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Algebra 2 Finding Zeros. HELP!

  1. Jan 30, 2009 #1
    For each of the following polynomials, one zero is given. List all zeros of the polynomials.

    1. P(x) = x^3 - 3x - 2, -1 is a zero
    A. -1, -2
    B. -1, 2
    C. -1 of multiplicity 2, 2
    D. -1, 1, 2

    2. P(x) = x^3 - 6x^2 + 11x - 6 , 3 is a zero
    A. 3, -2, -1
    B. 3, 2 of multiplicity 2
    C. 3, 1 of multiplicity 2
    D. 3, 2, 1

    3. P(x) = 6x^3 + 19x^2 + 2x - 3 , -3 is a zero
    A. There are no additional zeros
    B. -3, 3, 2
    C. -3, -1/3, 1/2
    D. -3, 1/3, -1/2

    4. P(x) = x^4 + 2x^3 - 7x^2 - 20x - 12, -2 is a zero of multiplicity 2
    A. -2 of multiplicity 2, -3, 1
    B. -2 of multiplicity 2, 6, 1
    C. -2 of multiplicity 2, -6, -1
    D. -2 of multiplicity 2, 3, -1

    5. P(x) = x^3 + x^2 - 4x - 24, -2+2i is a zero
    A. -2 + 2i, -2 - 2i, -3
    B. -2 + 2i, -2 - 2i
    C. -2 + 2i, 2 - 2i, 3
    D. -2 + 2i, -2 - 2i, 3


    I kinda understand how to work out the problems. But 3, 4, & 5 are giving me problems. Help?
    1. The problem statement, all variables and given/known data



    2. Relevant equations



    3. The attempt at a solution
     
  2. jcsd
  3. Jan 30, 2009 #2

    Dick

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    Homework Helper

    If you are having trouble with, for example, number 3, so us how you tried to do it. You divided the polynomial by (x+3), right?
     
  4. Jan 30, 2009 #3
    If you are trying to see if something is a zero... plug that value in. IF that value is a zero, what should you get?
     
  5. Jan 30, 2009 #4

    jgens

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    Gold Member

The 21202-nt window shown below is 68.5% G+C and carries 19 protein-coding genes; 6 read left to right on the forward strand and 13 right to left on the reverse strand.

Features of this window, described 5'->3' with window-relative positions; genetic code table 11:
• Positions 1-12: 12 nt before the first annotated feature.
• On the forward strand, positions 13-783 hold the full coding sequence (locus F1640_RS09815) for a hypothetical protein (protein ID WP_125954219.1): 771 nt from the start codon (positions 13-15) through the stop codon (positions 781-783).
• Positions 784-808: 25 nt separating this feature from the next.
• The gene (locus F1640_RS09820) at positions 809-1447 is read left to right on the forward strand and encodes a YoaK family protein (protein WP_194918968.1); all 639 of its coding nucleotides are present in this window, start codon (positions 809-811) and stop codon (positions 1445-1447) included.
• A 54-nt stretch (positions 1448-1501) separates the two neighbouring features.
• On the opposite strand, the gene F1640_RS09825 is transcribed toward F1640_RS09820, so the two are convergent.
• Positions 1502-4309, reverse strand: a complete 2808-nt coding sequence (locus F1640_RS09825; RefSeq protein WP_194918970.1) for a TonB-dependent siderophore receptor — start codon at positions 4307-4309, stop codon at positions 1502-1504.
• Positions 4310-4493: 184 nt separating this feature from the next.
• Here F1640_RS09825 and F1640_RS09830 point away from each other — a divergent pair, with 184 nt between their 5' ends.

Additionally, for the zeros of multiplicity 2, you know that the original function contains two factors of (x - a) where f(a) = 0.
     
  6. Jan 30, 2009 #5
    I'm pretty sure I got one and two right.

    3. I worked out the problem using synthetic division, which is what I was told to do, and the answer came out even. I got:

    6, 1, -1, and 0.

    No remainder, completely even. But that's not one of the options I have to chose from, so I must being doing something wrong.
     
  7. Jan 30, 2009 #6
    That's impossible. You have a cubic which means it will have 3 roots (not necessarily all real).

    Plus use what I told you, when you plug in your root, what should you expect to get? What happens when you plug in yours? For example 0.
     
  8. Jan 30, 2009 #7

    Dick

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    Loonygirl is giving you the results of the synthetic division, not the roots, so the polynomial has been factored into (x+3)(6x^2+x-1). Now solve (or factor) the quadratic.
     
  9. Jan 30, 2009 #8
    After reading Dick's response, I turned in the assignment. I thought I had everything right... And I got 2 out of 5 right. Can someone tell me where I went wrong?

    Here's the answers I turned in:

    1. D. -1, 1, 2

    2. A. 3, -2, -1

    3. C. -3, -1/3, 1/2


    And I got 4 and 5 right... the hardest ones! I used synthetic division on 1-3. I thought I had it right....
     
  10. Jan 30, 2009 #9

    Mark44

    Staff: Mentor

    For 1, the correct answer is B, since the zeroes are -1 and 2 (-1 is a zero of multiplicity 2).
    For 3, the correct answer is D. The zeroes are -3, 1/3, and -1/2.

    Be careful with synthetic division: it's easy to forget what you're doing and what all the numbers mean. One good thing about factoring polynomials is that after you have one factored, you can check your work by multiplying your factors. You should get what you started with.
     
  11. Feb 5, 2009 #10
    With number 5 - how do you do synthetic division with an imaginary number?
     
  12. Feb 5, 2009 #11

    Dick

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    You do it just like you do it with real numbers. You have to do complex arithmetic instead of real. But that's the hard way to do it. Since the polynomial is real you know that if -2+2i is a root then so is -2-2i (the complex conjugate). If you multiply (x-(-2+2i))(x-(-2-2i)) out it will give you a real quadratic that will divide P(x).
     
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